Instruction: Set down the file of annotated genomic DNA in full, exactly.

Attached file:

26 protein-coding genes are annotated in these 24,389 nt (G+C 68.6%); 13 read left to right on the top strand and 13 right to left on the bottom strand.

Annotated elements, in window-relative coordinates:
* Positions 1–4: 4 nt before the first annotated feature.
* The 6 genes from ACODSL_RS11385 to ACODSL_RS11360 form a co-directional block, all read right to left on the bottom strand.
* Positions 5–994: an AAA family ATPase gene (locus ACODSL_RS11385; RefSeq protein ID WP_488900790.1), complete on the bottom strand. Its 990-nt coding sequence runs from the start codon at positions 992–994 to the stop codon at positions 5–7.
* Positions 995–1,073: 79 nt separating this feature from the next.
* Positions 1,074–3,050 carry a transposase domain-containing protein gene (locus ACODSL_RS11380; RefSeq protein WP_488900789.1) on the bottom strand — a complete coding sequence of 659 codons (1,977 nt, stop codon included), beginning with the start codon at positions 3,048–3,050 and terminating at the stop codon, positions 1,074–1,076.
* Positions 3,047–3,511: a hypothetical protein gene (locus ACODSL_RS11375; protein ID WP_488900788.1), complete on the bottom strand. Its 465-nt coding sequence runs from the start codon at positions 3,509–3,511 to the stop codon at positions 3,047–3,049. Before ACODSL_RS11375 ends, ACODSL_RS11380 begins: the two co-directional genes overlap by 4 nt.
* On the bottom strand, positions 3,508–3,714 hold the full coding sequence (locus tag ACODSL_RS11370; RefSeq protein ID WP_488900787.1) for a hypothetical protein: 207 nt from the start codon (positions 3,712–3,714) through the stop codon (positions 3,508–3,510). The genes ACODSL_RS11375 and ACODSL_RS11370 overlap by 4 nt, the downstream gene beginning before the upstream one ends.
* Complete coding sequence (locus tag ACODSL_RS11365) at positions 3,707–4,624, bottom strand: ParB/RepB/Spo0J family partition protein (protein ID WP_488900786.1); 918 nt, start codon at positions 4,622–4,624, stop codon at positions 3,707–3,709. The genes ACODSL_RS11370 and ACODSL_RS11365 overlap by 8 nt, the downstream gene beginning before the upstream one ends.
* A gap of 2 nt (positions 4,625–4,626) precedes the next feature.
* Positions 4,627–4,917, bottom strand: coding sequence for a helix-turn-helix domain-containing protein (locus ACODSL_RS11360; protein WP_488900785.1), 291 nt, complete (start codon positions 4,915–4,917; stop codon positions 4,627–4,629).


26 protein-coding genes are annotated in these 24,389 nt (G+C 68.6%); 13 read left to right on the top strand and 13 right to left on the bottom strand.

Annotated elements, in window-relative coordinates:
* Positions 1–4: 4 nt before the first annotated feature.
* The 6 genes from ACODSL_RS11385 to ACODSL_RS11360 form a co-directional block, all read right to left on the bottom strand.
* Positions 5–994: an AAA family ATPase gene (locus ACODSL_RS11385; RefSeq protein ID WP_488900790.1), complete on the bottom strand. Its 990-nt coding sequence runs from the start codon at positions 992–994 to the stop codon at positions 5–7.
* Positions 995–1,073: 79 nt separating this feature from the next.
* Positions 1,074–3,050 carry a transposase domain-containing protein gene (locus ACODSL_RS11380; RefSeq protein WP_488900789.1) on the bottom strand — a complete coding sequence of 659 codons (1,977 nt, stop codon included), beginning with the start codon at positions 3,048–3,050 and terminating at the stop codon, positions 1,074–1,076.
* Positions 3,047–3,511: a hypothetical protein gene (locus ACODSL_RS11375; protein ID WP_488900788.1), complete on the bottom strand. Its 465-nt coding sequence runs from the start codon at positions 3,509–3,511 to the stop codon at positions 3,047–3,049. Before ACODSL_RS11375 ends, ACODSL_RS11380 begins: the two co-directional genes overlap by 4 nt.
* On the bottom strand, positions 3,508–3,714 hold the full coding sequence (locus tag ACODSL_RS11370; RefSeq protein ID WP_488900787.1) for a hypothetical protein: 207 nt from the start codon (positions 3,712–3,714) through the stop codon (positions 3,508–3,510). The genes ACODSL_RS11375 and ACODSL_RS11370 overlap by 4 nt, the downstream gene beginning before the upstream one ends.
* Complete coding sequence (locus tag ACODSL_RS11365) at positions 3,707–4,624, bottom strand: ParB/RepB/Spo0J family partition protein (protein ID WP_488900786.1); 918 nt, start codon at positions 4,622–4,624, stop codon at positions 3,707–3,709. The genes ACODSL_RS11370 and ACODSL_RS11365 overlap by 8 nt, the downstream gene beginning before the upstream one ends.
* A gap of 2 nt (positions 4,625–4,626) precedes the next feature.
* Positions 4,627–4,917, bottom strand: coding sequence for a helix-turn-helix domain-containing protein (locus ACODSL_RS11360; protein WP_488900785.1), 291 nt, complete (start codon positions 4,915–4,917; stop codon positions 4,627–4,629).